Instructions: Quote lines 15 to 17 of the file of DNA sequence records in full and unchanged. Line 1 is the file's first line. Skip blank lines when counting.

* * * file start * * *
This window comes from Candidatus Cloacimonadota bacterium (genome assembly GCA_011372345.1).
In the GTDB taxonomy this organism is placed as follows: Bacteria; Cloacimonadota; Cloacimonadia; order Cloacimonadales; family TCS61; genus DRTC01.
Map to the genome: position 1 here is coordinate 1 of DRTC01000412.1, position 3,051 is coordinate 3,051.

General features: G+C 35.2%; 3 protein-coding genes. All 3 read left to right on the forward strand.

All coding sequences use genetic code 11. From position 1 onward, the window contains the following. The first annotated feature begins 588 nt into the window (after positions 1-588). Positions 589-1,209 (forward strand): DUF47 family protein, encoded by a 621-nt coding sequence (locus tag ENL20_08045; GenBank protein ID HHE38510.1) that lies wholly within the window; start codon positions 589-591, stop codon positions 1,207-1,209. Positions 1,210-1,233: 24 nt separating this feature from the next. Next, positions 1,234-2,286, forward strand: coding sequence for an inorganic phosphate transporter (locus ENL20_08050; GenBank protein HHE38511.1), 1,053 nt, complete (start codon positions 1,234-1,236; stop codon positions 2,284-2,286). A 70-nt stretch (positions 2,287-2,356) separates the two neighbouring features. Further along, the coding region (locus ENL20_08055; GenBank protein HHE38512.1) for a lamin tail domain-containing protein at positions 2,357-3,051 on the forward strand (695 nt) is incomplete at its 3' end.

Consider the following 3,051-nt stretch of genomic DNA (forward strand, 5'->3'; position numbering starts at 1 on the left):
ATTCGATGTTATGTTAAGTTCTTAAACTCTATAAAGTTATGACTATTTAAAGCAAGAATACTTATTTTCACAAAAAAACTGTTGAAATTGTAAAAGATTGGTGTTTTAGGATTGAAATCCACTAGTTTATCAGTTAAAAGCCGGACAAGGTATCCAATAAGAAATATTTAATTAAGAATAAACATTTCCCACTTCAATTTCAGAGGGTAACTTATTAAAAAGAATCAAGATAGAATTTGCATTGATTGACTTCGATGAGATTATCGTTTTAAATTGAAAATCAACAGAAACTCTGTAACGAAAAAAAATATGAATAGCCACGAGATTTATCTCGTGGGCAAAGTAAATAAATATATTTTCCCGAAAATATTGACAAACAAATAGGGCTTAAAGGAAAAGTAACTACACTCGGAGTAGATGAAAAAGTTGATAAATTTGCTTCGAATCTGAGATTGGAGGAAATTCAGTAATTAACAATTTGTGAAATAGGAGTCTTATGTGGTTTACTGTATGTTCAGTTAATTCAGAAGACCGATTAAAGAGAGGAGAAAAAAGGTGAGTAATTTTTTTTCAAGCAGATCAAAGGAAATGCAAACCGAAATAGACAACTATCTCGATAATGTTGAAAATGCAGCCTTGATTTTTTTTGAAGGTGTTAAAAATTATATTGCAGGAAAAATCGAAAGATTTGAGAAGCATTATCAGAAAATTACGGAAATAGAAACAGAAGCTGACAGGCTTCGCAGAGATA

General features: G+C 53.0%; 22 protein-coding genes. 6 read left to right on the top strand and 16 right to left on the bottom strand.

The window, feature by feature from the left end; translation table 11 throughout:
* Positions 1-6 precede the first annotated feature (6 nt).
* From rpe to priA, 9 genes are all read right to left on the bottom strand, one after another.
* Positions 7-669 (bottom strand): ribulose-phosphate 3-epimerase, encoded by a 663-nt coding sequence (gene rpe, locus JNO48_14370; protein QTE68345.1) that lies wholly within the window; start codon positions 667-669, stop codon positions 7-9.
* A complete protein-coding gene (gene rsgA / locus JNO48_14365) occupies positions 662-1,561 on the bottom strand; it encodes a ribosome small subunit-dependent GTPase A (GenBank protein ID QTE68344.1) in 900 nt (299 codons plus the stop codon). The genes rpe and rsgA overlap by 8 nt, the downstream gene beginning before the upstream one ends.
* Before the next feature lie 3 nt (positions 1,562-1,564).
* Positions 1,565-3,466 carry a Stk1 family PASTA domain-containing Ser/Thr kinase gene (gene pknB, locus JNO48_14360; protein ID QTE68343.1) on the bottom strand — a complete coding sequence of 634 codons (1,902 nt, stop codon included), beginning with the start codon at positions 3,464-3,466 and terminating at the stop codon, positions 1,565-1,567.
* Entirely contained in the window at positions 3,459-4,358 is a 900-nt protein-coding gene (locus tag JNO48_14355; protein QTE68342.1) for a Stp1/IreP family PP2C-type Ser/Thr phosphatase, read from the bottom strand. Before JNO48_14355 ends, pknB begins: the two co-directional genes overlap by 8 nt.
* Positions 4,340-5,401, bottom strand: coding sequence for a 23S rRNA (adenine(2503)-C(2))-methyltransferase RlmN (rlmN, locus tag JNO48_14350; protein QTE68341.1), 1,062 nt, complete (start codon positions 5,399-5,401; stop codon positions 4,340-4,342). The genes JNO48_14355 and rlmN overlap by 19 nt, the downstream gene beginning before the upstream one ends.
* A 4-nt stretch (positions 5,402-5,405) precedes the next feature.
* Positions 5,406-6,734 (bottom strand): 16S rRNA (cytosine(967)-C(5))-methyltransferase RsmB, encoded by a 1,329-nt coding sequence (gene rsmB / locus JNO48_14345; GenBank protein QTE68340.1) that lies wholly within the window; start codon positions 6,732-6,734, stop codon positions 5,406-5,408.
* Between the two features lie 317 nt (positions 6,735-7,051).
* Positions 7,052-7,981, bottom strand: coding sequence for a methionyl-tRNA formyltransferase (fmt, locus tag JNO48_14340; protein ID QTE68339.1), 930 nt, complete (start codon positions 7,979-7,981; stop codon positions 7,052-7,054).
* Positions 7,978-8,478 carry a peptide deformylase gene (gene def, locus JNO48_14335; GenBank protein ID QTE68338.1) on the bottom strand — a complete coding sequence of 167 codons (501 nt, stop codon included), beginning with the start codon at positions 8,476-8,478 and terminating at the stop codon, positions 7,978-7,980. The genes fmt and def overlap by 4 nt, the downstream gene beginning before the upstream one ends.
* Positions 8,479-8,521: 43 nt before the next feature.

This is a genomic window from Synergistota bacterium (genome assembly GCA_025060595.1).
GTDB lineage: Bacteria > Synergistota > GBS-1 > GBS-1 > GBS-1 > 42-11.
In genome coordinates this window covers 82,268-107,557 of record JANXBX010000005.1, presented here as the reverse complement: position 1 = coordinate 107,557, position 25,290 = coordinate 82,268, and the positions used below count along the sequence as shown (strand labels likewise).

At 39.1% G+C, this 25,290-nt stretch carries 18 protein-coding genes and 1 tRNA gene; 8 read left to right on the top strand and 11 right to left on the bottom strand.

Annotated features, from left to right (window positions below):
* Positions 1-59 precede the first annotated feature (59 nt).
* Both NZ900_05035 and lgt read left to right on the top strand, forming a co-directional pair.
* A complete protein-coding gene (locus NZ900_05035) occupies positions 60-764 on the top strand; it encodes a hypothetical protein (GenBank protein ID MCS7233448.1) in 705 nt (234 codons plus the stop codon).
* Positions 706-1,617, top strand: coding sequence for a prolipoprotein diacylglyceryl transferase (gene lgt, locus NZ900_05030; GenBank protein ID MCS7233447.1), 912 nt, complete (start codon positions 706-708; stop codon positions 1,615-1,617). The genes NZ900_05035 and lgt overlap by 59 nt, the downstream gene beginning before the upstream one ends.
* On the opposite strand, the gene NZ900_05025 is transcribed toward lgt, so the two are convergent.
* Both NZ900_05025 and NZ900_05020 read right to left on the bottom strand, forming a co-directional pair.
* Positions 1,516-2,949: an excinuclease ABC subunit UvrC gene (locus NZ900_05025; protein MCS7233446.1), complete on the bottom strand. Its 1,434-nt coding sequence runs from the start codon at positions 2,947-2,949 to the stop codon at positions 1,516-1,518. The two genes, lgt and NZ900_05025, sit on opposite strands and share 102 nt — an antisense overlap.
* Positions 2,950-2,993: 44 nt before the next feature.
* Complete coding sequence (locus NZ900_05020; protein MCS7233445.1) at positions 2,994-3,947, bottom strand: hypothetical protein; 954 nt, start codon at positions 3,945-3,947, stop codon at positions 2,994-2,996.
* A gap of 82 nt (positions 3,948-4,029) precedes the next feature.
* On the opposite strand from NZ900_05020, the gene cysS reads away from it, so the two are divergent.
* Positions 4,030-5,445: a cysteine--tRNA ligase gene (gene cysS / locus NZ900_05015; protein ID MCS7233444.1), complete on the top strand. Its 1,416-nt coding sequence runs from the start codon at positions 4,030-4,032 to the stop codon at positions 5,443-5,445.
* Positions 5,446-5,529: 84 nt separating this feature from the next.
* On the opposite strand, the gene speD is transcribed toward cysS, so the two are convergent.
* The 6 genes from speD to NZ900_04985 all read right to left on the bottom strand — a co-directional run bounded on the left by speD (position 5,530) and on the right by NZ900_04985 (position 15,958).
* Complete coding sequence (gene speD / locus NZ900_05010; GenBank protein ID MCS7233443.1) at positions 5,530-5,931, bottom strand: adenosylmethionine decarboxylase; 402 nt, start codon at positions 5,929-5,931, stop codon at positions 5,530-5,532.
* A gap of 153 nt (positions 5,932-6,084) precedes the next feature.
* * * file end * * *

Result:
* Positions 1,565-3,466 carry a Stk1 family PASTA domain-containing Ser/Thr kinase gene (gene pknB, locus JNO48_14360; protein ID QTE68343.1) on the bottom strand — a complete coding sequence of 634 codons (1,902 nt, stop codon included), beginning with the start codon at positions 3,464-3,466 and terminating at the stop codon, positions 1,565-1,567.
* Entirely contained in the window at positions 3,459-4,358 is a 900-nt protein-coding gene (locus tag JNO48_14355; protein QTE68342.1) for a Stp1/IreP family PP2C-type Ser/Thr phosphatase, read from the bottom strand. Before JNO48_14355 ends, pknB begins: the two co-directional genes overlap by 8 nt.
* Positions 4,340-5,401, bottom strand: coding sequence for a 23S rRNA (adenine(2503)-C(2))-methyltransferase RlmN (rlmN, locus tag JNO48_14350; protein QTE68341.1), 1,062 nt, complete (start codon positions 5,399-5,401; stop codon positions 4,340-4,342). The genes JNO48_14355 and rlmN overlap by 19 nt, the downstream gene beginning before the upstream one ends.